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New Zealand 'fully committed' to hosting Women's Rugby World Cup in 2022

World Rugby confirmed yesterday that the tournament will be postponed due to challenges caused by the Covid-19 pandemic.

Ireland hosted the tournament in 2017.
Ireland hosted the tournament in 2017.
Image: EMPICS Sport

NEW ZEALAND REMAINS ‘fully committed’ to hosting the Women’s Rugby World Cup next year after news of the 2021 postponement.

World Rugby announced yesterday that a recommendation to delay the event, originally scheduled for 18 September — 16 October would be ratified next week by tournament organisers and the governing body’s executive committee.

Ireland had yet to qualify for the World Cup but had hoped to take their final steps towards confirming their place in the coming months. 

While acknowledging delaying the event until 2022 was “hugely disappointing”, World Rugby interim chief executive Alan Gilpin said it was the right thing to do.

“Certainly this decision has players at heart,” he said.

“In recent weeks, through discussions with our key partners in New Zealand Rugby and the New Zealand government, it’s become clear that we do not have the level of certainty we need to collectively deliver the best environment for all teams.”

Gilpin cited recent Covid-19 cases in Auckland which have forced New Zealand’s largest city into lockdown this week, despite the South Pacific nation’s previous success in containing the virus.

He also said there were concerns “challenging” global travel restrictions meant teams would not have adequate preparation time for such an important tournament.

The New Zealand government, which has already seen plans to host the women’s Cricket World Cup this year postponed until 2022, said delaying the rugby showcase would not change its major event funding.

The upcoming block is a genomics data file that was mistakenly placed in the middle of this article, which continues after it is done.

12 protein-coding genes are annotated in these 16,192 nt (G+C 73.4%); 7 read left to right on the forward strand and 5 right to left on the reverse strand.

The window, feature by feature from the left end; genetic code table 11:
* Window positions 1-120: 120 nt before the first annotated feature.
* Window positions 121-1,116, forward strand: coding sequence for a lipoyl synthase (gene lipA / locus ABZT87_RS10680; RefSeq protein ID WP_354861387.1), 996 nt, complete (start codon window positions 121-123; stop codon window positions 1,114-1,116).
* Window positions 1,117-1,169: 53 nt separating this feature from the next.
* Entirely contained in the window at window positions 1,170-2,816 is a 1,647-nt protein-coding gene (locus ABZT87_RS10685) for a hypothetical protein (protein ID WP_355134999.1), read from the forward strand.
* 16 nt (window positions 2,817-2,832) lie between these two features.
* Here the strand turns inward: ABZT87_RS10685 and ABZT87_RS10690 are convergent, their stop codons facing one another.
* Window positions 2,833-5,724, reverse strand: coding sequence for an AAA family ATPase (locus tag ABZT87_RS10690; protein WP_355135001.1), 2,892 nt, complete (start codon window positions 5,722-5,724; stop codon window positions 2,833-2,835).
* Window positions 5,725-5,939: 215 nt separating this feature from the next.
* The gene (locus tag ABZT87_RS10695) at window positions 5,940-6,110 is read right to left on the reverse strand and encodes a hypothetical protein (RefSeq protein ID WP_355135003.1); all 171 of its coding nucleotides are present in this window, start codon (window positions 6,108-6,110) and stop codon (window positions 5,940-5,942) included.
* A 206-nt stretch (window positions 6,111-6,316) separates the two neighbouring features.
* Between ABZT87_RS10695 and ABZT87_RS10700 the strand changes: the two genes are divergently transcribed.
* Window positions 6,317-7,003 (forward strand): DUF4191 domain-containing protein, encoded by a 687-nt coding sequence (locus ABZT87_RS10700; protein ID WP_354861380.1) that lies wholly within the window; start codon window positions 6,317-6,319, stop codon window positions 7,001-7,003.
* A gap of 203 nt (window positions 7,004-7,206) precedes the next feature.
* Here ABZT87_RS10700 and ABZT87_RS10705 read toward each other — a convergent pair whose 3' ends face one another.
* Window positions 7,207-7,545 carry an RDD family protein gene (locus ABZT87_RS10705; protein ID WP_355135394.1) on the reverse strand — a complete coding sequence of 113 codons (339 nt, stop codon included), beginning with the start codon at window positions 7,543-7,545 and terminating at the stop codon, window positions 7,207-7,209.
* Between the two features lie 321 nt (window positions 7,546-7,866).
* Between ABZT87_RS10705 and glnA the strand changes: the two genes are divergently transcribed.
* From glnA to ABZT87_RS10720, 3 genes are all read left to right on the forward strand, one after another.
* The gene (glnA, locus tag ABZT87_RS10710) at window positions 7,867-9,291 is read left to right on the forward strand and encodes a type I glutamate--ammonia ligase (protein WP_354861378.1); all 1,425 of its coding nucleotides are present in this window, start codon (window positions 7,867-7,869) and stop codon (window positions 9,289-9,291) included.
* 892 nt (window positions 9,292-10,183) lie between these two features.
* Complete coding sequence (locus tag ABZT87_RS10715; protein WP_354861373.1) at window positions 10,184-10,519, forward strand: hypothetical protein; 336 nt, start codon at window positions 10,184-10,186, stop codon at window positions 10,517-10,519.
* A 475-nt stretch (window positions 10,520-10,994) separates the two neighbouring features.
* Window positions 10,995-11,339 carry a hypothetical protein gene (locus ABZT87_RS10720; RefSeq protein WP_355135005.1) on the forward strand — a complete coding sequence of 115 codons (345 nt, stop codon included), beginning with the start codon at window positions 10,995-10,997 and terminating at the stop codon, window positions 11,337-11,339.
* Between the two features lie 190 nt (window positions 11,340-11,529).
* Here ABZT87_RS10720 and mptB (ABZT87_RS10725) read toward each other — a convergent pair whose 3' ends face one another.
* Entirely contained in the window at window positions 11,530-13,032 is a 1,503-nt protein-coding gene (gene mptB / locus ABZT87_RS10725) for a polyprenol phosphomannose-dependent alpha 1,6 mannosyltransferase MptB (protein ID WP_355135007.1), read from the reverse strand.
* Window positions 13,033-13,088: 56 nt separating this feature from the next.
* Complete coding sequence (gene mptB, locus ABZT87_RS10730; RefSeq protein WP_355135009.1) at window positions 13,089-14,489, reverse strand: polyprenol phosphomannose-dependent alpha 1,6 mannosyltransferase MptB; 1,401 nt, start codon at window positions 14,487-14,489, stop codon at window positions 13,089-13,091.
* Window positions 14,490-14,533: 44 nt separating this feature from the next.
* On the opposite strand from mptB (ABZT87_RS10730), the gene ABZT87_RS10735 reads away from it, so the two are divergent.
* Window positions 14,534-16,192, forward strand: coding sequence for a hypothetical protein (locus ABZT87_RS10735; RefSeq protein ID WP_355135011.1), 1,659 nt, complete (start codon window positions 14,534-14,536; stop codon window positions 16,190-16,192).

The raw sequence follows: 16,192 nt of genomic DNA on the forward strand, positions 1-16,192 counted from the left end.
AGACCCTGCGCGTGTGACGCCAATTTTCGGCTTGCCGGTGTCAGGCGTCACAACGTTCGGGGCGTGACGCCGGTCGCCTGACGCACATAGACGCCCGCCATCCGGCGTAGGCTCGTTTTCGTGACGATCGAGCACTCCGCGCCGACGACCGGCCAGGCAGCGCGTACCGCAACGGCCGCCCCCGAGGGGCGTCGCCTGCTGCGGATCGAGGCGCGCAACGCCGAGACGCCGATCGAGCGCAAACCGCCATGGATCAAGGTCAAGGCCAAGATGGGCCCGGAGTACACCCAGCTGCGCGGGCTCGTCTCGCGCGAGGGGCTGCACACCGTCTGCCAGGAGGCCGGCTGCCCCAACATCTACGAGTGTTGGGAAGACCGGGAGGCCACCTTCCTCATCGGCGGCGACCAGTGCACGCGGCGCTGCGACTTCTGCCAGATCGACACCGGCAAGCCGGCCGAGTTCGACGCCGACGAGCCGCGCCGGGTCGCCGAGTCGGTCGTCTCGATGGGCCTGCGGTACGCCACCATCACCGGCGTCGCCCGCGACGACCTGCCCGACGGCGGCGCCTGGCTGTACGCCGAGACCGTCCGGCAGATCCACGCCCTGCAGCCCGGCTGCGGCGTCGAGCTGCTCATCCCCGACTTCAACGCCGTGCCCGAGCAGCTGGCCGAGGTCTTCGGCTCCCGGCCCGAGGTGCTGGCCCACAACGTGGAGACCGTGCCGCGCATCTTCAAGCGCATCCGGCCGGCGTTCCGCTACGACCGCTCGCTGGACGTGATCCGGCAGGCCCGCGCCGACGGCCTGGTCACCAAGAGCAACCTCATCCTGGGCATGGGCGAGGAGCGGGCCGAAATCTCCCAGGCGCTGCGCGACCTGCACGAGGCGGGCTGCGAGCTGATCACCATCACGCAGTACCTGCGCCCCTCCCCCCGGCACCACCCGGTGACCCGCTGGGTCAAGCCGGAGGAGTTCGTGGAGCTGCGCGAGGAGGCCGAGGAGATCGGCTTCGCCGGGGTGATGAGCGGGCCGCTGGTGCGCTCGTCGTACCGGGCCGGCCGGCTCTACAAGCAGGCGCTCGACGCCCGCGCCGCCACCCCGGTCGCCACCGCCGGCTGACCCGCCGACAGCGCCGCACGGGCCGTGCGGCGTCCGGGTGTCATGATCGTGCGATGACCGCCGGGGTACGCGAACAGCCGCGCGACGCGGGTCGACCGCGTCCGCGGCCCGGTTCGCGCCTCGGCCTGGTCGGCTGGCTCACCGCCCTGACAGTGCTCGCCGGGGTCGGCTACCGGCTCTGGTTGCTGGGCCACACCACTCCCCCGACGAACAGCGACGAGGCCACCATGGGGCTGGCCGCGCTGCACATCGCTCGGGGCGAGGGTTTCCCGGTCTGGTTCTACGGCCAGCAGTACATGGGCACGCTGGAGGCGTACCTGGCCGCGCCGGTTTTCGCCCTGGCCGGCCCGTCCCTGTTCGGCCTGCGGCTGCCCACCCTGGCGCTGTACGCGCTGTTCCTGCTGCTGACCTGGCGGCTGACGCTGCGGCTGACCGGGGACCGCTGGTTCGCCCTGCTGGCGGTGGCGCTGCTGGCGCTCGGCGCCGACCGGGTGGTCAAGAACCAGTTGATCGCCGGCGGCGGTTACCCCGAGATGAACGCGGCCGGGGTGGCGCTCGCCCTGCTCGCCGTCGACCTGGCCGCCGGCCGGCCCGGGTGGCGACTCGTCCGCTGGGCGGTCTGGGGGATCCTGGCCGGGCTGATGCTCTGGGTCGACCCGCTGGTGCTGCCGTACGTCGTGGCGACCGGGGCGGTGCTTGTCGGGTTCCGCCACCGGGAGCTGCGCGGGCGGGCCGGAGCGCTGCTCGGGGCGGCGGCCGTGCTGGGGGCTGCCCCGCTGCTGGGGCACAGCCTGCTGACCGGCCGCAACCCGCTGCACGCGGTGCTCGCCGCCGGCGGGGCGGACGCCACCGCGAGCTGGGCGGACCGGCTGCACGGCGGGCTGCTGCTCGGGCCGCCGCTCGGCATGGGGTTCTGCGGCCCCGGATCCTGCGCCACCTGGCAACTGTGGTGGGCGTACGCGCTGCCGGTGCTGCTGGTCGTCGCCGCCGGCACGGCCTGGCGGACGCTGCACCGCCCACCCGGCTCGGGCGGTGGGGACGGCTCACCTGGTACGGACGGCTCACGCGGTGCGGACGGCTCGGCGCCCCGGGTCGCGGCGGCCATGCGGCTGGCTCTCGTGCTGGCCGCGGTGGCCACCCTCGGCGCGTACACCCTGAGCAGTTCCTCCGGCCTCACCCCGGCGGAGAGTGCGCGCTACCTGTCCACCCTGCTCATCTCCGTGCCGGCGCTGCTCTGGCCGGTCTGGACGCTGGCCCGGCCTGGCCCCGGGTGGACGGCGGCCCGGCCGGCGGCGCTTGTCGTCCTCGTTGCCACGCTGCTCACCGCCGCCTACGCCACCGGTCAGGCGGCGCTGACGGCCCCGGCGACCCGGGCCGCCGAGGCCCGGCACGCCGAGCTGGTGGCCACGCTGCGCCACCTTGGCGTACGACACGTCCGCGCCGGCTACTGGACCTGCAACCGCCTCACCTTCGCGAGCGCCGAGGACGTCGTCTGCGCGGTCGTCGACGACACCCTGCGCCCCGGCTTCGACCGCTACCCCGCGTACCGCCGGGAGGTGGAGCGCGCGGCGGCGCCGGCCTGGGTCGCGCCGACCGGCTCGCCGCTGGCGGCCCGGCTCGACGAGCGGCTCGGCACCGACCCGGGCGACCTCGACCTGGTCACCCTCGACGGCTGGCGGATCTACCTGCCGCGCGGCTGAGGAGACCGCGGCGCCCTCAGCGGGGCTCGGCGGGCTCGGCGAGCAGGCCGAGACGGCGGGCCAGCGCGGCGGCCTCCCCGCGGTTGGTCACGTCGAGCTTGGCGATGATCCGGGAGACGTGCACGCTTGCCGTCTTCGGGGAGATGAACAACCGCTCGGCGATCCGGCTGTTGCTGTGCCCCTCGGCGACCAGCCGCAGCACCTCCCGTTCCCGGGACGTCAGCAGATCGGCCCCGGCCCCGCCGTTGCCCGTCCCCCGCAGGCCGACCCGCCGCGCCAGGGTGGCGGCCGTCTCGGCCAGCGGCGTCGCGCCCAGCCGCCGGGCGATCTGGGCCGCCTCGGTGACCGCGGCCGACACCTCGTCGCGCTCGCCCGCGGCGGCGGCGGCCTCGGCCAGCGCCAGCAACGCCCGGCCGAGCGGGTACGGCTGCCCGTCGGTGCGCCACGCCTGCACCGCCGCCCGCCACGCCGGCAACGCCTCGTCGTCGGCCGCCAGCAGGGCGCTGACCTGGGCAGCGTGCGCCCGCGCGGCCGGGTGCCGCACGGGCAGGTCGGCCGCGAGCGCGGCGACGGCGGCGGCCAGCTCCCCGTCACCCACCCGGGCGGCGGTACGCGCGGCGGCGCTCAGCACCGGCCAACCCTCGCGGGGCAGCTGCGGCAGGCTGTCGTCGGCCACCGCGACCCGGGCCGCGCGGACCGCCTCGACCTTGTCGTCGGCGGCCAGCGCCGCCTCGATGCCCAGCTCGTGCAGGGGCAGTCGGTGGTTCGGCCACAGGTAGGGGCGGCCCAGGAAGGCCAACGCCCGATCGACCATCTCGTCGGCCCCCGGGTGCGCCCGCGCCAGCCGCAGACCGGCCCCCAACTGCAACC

“We all wanted the tournament to go ahead as planned this year, but we also accept that the current Covid-19 constrained circumstances are not ideal for high performance athletes in a tournament situation,” Sport Minister Grant Robertson said.

If they do postpone we are fully committed to hosting the event next year.”

Most international women’s teams are still amateur, making the delay particularly difficult for those who have balanced their lives around training with the aim of peaking at the tournament later this year.

Ireland’s director of women’s rugby Anthony Eddy said his players would remain focused despite their disappointment.

“We want to play rugby (but) the Rugby World Cup deserves every opportunity to showcase the best that our sport has to offer and that’s not possible in the Covid-19 environment,” he said.

USA Rugby said it understood that player safety needed to be the top priority.

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“The Women’s Eagles will continue to prepare at the highest level as we all look to celebrate one of the world’s greatest sporting events next year,” it said in a statement.

Rugby Australia said that in the tournament’s absence, it would look at providing an alternative international Test schedule for the Wallaroos this year.

© – AFP, 2021

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